Norway, Italy and the Netherlands have the most expensive gasoline in Europe, according to research prepared by the agency RIA Rating, while Russia comes in toward the bottom – but it’s in the top 10 according to rates of price growth.
In 2012, the cost of fuel grew in an overwhelming majority of European countries, so that in many of them, the cost of filling the tank rose more than the general level of inf lation. Further, by the beginning of 2013, disproportionate prices for gasoline remained in different European countries, frequently not tied to the state of the economy, the presence of oil or the standard of living. Fuel prices and their dynamic remain, above all, very strongly dependent not only on oil prices, but on the economic and social policy of each individual state. This is especially characteristic of European Union countries.
In accordance with the ranking prepared by RIA Rating, at the beginning of 2013, the most expensive gasoline on the continent is sold in oil-producing Norway: retail prices for fuel are one of the sources of the country’s socially oriented budget. The cost of 95-grade gasoline coming out of official data, converted to rubles, amounts to an average of 77.30 rubles per liter.
Among the leaders of the ranking are also found the economically problematic Italy, at 69.70 rubles per liter, and one of the leading oil-refining countries in Europe, the Netherlands, at 69.00 rubles. One year ago, the Netherlands occupied fourth place in the rating, ceding its place in the troika to collapsing Greece, where, with the help of a fiscal burden on fuel, the authorities continued to try to ease the country’s debt. The Netherlands went up in the rankings thanks to the high rate of fuel price growth last year, more than two times the country’s rising level of inf lation. For this same reason, Denmark came in fourth: there, fuel prices, or – more accurately – their tax component also serve as a funding source for social programs.
Greece has come down to fifth place, with a price per liter of 95-grade fuel of 67.00 rubles. Prices grew more slowly (and, for diesel, even fell) because of a continuing reduction in demand.
At the lowest rank, as in the results for 2011, is Belarus, where gasoline prices are regulated by the state. A liter of 95-grade gasoline at the start of 2013 cost 27.40 Russian rubles, in conversion. In the lower troika were also found oil-producing Kazakhstan, at 28.60 rubles per liter, and, rising one place over the past year, Russia, with an average price of 30.80 rubles.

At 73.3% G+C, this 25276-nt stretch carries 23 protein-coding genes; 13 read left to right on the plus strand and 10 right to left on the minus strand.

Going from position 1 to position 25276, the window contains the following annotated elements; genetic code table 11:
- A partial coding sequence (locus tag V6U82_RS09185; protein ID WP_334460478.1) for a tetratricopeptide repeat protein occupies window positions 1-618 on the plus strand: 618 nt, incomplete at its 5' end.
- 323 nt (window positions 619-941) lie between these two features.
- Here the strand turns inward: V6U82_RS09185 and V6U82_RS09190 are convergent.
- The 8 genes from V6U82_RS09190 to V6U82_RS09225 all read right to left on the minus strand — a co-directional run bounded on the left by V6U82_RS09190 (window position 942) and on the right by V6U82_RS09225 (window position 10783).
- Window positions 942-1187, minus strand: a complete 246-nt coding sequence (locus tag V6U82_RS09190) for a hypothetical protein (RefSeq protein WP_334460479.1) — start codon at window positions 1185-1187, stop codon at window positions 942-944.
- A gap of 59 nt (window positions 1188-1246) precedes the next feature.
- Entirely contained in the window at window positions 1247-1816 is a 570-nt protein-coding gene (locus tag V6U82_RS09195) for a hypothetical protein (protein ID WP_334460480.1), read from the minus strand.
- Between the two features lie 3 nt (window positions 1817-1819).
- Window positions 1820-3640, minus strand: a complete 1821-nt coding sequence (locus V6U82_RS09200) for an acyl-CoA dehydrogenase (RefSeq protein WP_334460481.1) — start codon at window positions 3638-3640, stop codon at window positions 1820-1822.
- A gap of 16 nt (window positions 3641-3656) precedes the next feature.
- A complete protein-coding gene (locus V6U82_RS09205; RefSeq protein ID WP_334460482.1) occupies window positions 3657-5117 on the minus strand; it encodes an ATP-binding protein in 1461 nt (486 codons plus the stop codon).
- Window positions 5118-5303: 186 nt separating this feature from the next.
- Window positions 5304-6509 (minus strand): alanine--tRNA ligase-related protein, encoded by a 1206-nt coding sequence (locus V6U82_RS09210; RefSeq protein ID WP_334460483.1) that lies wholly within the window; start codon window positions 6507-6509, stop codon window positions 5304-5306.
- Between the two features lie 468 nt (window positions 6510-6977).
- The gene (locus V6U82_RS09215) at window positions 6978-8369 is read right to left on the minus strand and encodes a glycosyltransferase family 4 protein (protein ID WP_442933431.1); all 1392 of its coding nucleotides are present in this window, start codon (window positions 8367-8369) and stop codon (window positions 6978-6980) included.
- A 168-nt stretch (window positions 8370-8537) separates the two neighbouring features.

Norway (70.13 rubles per liter), Britain (68.50 rubles) and Italy (67.60 rubles) form the top three for diesel fuel, while the cheapest diesel fuel is available in Kazakhstan, Belarus and Russia.
The largest fuel price growth in Europe for the year – 27.9 percent – was seen in currencydevaluing Belarus, with Cyprus at 12.3 percent and Slovenia at 11.9 percent following behind. Russia took seventh place in 2012, with 8.4 percent price growth.
Still, in the fourth quarter of 2012, European prices started to decline across the board. Russia, Belarus and Kazakhstan were exceptions to the rule, the only countries where the price of fuel had grown at the end of the year in comparison with September. These increases were related to the orientation of fuel prices in the Customs Union to the Russian market. Therefore, in the fourth quarter, when a seasonal fall in demand and in prices for motor vehicle fuel started, oil companies in Russia sought actively to compensate for their losses from a forced price freeze in the preelection period.
As a rule, absolute price is not used as a standard for access to fuel, but the amount of fuel someone can get for an average net salary. According to RIA Rating, at the start of 2013, residents of Luxembourg could buy more gas for their salary than anyone else in Europe, 2,300 liters per month. In second place is the country with the most expensive gasoline in Europe, Norway, whose residents can buy 1,900 liters of fuel per month thanks to high incomes. Denmark closes out the top three here, also because of high income levels.
The least amount of gasoline in Europe for an average salary can be purchased by a resident of Bulgaria, only 201 liters of 95-grade per month. Ukraine and Romania also appear in the bottom three according to this ranking. Russia appears in the exact middle, 16th place out of the 32 countries included in the ranking. The average Russian is able to buy 758 liters of gasoline per month for his salary, slightly more than a resident of Portugal or Greece, and 1½ to two times more than his Eastern European neighbors, residents of Poland, the Czech Republic and Hungary.